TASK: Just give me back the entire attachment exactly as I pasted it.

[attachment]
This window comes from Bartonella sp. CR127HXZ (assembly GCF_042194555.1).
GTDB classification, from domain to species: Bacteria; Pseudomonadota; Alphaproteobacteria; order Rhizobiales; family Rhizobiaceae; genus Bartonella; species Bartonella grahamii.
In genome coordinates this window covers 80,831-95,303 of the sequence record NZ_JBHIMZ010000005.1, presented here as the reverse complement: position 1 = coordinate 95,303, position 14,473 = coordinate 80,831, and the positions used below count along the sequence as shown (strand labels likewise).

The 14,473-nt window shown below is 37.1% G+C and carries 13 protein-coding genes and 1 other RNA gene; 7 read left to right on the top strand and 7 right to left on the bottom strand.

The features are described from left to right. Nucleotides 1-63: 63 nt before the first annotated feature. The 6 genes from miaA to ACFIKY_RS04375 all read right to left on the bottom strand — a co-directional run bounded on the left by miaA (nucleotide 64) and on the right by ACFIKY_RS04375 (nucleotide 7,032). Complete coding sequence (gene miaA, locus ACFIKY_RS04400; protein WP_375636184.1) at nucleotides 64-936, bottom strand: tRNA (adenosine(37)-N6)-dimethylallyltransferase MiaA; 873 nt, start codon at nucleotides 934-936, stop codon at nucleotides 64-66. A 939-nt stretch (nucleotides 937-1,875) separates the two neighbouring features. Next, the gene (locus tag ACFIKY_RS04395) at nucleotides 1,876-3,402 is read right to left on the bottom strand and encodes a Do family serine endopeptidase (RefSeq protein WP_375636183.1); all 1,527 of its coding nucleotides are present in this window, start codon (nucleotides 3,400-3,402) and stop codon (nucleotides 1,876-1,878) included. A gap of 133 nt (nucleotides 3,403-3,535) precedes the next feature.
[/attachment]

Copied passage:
This window comes from Bartonella sp. CR127HXZ (assembly GCF_042194555.1).
GTDB classification, from domain to species: Bacteria; Pseudomonadota; Alphaproteobacteria; order Rhizobiales; family Rhizobiaceae; genus Bartonella; species Bartonella grahamii.
In genome coordinates this window covers 80,831-95,303 of the sequence record NZ_JBHIMZ010000005.1, presented here as the reverse complement: position 1 = coordinate 95,303, position 14,473 = coordinate 80,831, and the positions used below count along the sequence as shown (strand labels likewise).

The 14,473-nt window shown below is 37.1% G+C and carries 13 protein-coding genes and 1 other RNA gene; 7 read left to right on the top strand and 7 right to left on the bottom strand.

The features are described from left to right. Nucleotides 1-63: 63 nt before the first annotated feature. The 6 genes from miaA to ACFIKY_RS04375 all read right to left on the bottom strand — a co-directional run bounded on the left by miaA (nucleotide 64) and on the right by ACFIKY_RS04375 (nucleotide 7,032). Complete coding sequence (gene miaA, locus ACFIKY_RS04400; protein WP_375636184.1) at nucleotides 64-936, bottom strand: tRNA (adenosine(37)-N6)-dimethylallyltransferase MiaA; 873 nt, start codon at nucleotides 934-936, stop codon at nucleotides 64-66. A 939-nt stretch (nucleotides 937-1,875) separates the two neighbouring features. Next, the gene (locus tag ACFIKY_RS04395) at nucleotides 1,876-3,402 is read right to left on the bottom strand and encodes a Do family serine endopeptidase (RefSeq protein WP_375636183.1); all 1,527 of its coding nucleotides are present in this window, start codon (nucleotides 3,400-3,402) and stop codon (nucleotides 1,876-1,878) included. A gap of 133 nt (nucleotides 3,403-3,535) precedes the next feature.